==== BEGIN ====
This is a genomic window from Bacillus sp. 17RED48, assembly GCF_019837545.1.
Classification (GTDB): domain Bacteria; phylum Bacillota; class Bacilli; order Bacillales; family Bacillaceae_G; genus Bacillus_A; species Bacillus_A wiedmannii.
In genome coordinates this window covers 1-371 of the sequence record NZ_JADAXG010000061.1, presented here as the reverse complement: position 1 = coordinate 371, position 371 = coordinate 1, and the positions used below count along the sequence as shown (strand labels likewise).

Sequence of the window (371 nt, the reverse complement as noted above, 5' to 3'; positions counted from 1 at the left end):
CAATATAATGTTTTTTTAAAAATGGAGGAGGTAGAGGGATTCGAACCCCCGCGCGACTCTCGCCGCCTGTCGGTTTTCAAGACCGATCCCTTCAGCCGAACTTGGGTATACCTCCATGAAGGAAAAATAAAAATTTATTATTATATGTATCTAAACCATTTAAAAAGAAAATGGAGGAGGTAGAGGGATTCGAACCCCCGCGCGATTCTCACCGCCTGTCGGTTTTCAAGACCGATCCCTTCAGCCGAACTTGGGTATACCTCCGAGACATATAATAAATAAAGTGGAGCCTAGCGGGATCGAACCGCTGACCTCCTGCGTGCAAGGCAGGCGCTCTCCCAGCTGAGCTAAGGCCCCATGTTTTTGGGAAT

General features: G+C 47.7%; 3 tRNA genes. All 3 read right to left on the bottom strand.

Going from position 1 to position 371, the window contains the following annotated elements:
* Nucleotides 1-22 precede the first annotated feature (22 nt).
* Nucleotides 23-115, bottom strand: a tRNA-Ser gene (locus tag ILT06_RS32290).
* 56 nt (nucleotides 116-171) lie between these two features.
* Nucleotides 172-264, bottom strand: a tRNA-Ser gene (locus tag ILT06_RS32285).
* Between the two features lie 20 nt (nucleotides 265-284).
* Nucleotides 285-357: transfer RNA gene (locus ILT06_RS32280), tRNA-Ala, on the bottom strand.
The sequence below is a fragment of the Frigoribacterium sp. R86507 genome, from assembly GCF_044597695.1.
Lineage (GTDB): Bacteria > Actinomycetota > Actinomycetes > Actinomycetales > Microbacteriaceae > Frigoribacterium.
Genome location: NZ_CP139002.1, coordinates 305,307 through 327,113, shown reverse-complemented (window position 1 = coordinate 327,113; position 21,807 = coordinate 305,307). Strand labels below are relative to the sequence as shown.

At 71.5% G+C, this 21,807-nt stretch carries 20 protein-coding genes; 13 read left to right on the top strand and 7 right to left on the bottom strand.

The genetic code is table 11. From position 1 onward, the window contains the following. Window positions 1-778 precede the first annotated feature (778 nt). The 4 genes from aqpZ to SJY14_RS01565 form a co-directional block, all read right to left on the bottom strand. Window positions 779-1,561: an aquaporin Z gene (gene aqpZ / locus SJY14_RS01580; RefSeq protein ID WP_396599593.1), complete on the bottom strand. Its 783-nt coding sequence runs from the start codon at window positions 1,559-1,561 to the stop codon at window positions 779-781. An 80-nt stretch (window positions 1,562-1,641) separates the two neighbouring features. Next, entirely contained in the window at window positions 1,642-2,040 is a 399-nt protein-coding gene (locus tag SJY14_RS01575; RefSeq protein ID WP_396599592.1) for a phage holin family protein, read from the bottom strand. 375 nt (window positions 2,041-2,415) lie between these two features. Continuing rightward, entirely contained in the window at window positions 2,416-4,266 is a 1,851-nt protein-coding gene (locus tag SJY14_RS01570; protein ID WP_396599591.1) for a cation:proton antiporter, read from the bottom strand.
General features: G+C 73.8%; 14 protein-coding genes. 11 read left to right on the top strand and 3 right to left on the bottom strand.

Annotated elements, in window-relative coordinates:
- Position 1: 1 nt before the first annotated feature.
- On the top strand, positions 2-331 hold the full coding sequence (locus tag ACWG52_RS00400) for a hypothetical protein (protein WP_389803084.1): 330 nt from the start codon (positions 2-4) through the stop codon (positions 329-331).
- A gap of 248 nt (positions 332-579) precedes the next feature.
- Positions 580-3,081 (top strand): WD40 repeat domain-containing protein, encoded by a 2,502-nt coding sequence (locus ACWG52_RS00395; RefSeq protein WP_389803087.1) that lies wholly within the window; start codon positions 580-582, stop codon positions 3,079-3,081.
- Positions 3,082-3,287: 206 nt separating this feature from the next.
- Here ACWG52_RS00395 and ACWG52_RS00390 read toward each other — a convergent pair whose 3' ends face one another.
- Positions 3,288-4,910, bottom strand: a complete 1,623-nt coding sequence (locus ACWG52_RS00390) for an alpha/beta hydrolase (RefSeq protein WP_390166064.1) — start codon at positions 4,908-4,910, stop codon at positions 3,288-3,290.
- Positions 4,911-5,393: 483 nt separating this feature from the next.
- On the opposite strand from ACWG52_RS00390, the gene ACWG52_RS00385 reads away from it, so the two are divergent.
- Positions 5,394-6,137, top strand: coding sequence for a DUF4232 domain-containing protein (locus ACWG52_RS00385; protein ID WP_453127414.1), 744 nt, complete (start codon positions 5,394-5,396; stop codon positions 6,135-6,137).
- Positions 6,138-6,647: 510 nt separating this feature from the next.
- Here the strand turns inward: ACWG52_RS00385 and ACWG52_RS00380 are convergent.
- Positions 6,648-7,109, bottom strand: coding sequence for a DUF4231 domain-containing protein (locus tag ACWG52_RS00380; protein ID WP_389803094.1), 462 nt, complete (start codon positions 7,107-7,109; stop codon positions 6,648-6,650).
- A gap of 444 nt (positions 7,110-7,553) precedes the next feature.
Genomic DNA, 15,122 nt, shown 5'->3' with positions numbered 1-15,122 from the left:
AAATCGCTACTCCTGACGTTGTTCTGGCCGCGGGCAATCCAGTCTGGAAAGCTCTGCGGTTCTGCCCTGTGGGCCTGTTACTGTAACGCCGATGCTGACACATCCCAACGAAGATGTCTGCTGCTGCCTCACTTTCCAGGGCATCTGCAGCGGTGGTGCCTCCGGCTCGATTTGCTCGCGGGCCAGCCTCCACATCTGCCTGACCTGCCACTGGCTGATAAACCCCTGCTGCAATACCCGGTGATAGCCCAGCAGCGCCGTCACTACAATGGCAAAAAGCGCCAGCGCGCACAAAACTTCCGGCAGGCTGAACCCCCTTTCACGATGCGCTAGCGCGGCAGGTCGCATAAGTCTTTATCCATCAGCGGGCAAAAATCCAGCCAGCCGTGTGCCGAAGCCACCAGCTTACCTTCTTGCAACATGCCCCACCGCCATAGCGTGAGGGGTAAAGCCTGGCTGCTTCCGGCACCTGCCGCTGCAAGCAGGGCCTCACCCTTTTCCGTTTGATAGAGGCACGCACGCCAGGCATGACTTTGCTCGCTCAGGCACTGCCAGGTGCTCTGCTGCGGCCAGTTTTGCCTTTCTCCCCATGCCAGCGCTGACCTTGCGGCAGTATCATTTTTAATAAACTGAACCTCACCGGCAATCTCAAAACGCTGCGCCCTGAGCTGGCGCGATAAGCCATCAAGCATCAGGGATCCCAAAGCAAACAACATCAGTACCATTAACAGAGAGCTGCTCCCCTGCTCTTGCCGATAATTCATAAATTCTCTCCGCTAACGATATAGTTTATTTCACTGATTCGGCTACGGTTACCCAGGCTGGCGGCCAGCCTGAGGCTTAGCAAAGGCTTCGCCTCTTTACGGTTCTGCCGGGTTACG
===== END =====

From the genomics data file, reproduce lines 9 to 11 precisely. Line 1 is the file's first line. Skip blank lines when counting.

* Nucleotides 23-115, bottom strand: a tRNA-Ser gene (locus tag ILT06_RS32290).
* 56 nt (nucleotides 116-171) lie between these two features.
* Nucleotides 172-264, bottom strand: a tRNA-Ser gene (locus tag ILT06_RS32285).